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The Evolution Game

kgrass's picture

For our presentation, Kristin, Cassie, Laura, and I had the class play an evolution game—with a twist. Three teams were created, with an even amount of forks, knives, and spoons distributed. Two rounds were played, in which people had to collect as many coffee beans using their plastic utensils in a certain amount of time. At the end of the round, the top eight people from each group were able to survive to the next round. Some utensils randomly “died” during the first round as well. After the second round, the two people who collected the most coffee beans in the group “survived”, while all of the other utensils “died”. The twist of the project came at the end, in which literary memes came into play. On all of the utensils, we had written memetic phrases, books, and movies. The most memetic were written on spoons, followed by forks and then knives. The utensils that “survived” were also paired with memes that survived as well!

            On our own time, our team practiced the game and it went a lot more smoothly than with the entire group. I think the time constraint was an issue, as well as the lack of space. What we wanted to convey was a visual representation of both biological and memetic evolution, as well as chance. In one group, a knife was one of the top utensils to collect beans! Our group was not expecting a knife to get that far, but that’s a large part of biological and literary evolution—you don’t always know where it’s heading or what will be successful.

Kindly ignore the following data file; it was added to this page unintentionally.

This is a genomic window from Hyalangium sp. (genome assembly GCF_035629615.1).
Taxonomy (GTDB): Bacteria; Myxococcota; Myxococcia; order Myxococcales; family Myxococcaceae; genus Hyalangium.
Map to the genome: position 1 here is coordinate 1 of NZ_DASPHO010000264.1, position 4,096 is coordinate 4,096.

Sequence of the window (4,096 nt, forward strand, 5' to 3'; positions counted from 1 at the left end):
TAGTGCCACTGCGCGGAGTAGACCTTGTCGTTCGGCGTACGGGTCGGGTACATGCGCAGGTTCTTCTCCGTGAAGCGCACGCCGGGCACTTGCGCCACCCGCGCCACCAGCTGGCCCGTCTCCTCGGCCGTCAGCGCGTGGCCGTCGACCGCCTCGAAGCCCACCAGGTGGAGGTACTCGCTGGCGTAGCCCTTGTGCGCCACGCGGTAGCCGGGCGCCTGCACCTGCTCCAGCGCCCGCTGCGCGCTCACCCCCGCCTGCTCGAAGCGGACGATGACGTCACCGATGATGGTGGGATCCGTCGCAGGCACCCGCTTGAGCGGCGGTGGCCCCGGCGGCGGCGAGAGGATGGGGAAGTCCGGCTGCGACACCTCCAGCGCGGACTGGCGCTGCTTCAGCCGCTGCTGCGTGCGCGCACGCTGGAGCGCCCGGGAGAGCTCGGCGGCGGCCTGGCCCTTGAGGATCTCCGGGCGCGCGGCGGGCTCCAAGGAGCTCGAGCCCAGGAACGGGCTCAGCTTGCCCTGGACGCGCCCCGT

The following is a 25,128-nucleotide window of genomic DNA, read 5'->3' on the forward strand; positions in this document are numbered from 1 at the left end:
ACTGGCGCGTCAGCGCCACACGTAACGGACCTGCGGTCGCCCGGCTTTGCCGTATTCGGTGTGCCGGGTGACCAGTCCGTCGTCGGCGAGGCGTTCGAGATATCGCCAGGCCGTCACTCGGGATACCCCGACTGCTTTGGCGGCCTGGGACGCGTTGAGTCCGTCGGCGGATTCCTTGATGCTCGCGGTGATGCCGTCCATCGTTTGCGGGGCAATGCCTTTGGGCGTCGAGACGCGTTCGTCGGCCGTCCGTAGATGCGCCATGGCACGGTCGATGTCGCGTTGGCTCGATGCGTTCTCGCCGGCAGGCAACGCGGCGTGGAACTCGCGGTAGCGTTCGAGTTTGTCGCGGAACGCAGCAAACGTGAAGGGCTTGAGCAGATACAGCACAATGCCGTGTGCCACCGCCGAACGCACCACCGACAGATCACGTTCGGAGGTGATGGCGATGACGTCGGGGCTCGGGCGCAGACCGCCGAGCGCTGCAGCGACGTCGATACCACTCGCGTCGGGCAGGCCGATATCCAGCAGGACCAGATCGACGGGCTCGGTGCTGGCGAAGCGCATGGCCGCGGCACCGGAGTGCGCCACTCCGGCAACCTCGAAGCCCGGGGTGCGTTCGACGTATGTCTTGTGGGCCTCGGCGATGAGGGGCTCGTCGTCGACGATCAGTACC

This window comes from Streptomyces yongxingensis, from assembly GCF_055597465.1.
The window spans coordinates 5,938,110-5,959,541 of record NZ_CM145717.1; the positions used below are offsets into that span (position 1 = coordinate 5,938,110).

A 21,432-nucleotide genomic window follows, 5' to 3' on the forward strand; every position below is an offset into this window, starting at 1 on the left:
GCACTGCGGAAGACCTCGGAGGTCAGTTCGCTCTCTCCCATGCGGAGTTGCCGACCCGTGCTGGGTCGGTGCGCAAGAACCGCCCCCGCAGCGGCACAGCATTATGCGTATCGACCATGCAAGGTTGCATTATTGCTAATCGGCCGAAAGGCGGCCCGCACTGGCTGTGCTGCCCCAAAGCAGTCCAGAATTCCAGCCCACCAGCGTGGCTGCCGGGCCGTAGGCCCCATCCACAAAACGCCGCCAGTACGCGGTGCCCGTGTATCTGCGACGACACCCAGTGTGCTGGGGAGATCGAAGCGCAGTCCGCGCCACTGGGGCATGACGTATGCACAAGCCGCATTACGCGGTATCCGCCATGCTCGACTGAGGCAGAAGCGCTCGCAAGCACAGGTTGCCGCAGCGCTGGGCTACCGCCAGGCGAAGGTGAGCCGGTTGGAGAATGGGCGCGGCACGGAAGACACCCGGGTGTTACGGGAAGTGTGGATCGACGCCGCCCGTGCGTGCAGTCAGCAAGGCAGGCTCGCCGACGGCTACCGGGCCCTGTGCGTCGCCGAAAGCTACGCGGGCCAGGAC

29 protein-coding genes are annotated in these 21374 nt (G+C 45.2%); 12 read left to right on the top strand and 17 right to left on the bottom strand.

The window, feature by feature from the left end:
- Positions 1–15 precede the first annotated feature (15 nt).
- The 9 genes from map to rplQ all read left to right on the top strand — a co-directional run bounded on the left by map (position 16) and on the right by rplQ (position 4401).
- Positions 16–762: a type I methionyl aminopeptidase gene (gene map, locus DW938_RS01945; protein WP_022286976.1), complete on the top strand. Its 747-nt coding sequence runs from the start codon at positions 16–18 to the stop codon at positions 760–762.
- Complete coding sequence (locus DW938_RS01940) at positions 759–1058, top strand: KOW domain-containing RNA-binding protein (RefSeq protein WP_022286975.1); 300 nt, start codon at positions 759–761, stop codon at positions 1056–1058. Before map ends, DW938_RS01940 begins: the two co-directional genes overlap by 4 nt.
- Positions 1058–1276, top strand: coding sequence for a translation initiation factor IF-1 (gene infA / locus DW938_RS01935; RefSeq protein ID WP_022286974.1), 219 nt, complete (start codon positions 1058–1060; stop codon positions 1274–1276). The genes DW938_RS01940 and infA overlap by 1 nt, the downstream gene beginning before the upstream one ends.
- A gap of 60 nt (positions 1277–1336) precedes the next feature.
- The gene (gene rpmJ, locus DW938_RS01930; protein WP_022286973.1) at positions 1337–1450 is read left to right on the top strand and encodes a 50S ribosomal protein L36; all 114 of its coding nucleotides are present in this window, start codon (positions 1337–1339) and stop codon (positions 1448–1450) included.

What I most enjoyed about this project was getting to know the members of my group a little better. We went out to dinner to discuss our project, and we also spent this time telling stories about our own lives. We talked about what we’re interested in, past experiences, and where we want to head in the future. Storytelling is not just about making sense of the world, but making sense of other people and yourself, as well as having trust in the people you are telling. It reminded me of Stone, and how his telling of other people’s stories crushed him when he realized he was not just exposing stories, but other human beings. These people had trusted him enough to share pieces of themselves, and he did not realize how much he had taken advantage of that until it was too late. I’m glad this project helped me break down some of the stories I had learned, as well as learn some new stories from my fellow classmates.    


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